Recently I was attempting to reorganize my books — well, that’s a lie, I was attempting to ORGANIZE my books, which had never been organized — and I found a copy of “Washington Square,” by Henry James. It’s a tiny novel, “a slip of a thing,” and was originally serialized, so it’s snappy and swift. (James’s later novels are the opposite: byzantine, subtle, even the subtexts have subtexts, etc. They are wonderful but require deep concentration.) Anyhow, I hadn’t read “Washington Square” for a decade, and happily dove into what Wikipedia calls “a structurally simple tragicomedy that recounts the conflict between a dull but sweet daughter and her brilliant, unemotional father.”
While technically accurate, that summary undersells the book. It is a roller coaster. Catherine is the daughter in question, and she is an affecting character, even if James compares her intellect to “a bundle of shawls.” The conflict between Catherine and her father centers on a scheming guy who courts Catherine for her money. Catherine’s father sees right through this gold digger, but Catherine falls victim to his masculine wiles. The back of my copy has a blurb from Graham Greene that states “Washington Square” is “perhaps the only novel in which a man has successfully invaded the feminine field,” which is offensive to all genders — but a terrific entry into the Backhanded Compliment Blurb Hall of Fame!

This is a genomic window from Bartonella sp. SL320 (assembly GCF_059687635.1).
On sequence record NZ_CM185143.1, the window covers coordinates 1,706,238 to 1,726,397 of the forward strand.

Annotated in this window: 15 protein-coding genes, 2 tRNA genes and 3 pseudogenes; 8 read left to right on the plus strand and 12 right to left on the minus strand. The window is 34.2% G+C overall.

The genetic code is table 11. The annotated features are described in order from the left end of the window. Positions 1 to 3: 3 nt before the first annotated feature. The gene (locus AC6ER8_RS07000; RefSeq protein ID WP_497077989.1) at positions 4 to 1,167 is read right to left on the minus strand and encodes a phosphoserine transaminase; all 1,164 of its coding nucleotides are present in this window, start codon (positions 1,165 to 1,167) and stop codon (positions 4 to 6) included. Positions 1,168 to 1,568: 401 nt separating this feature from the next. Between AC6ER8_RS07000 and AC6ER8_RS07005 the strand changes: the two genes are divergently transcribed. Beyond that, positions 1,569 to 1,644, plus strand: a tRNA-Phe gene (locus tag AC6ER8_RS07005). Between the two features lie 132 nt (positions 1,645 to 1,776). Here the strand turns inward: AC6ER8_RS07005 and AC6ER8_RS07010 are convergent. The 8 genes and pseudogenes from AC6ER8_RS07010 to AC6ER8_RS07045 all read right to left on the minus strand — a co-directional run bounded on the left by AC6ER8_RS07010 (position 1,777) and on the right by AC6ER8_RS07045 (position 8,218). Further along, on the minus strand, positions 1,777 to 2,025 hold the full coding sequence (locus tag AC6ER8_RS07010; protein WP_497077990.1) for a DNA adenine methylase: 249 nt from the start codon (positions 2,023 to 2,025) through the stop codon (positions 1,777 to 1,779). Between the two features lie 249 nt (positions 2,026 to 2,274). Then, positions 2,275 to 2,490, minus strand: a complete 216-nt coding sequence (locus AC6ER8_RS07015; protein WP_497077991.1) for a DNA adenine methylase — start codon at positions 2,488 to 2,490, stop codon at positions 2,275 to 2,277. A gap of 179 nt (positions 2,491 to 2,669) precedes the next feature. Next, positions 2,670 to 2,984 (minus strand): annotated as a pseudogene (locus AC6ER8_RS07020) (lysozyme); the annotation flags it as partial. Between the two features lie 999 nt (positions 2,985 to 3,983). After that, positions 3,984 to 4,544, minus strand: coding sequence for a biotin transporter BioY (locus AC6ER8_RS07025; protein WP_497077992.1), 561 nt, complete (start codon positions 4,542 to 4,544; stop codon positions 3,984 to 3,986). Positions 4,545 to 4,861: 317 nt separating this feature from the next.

I’ll take the chance here to share a curious datum about James that may or may not influence your reading. One of his close friends was Edith Wharton, and many years ago I visited Wharton’s estate in Lenox, Mass. (You can take a tour! The gardens are magnificent.) Wharton built special guest quarters for James at the mansion, including an en-suite bathroom. When I visited, I couldn’t help but notice that his bathroom had no toilet. I’m pretty certain the other bathrooms had toilets, which are generally considered a staple of the bathroom genre. Was the lack of toilet something James had … specifically requested? One must ponder.
Read if you like: Meddling in other people’s business, “Succession,” bulldozing over hundreds of red flags in pursuit of a crush
Available from: Penguin Classics (or score a copy on eBay, like I did)
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P.S. Pro tip: If you’re not currently seeking a book to read, you can always stash these newsletters and refer to them next time you need one. As Alec Baldwin famously said in “Glengarry Glen Ross”: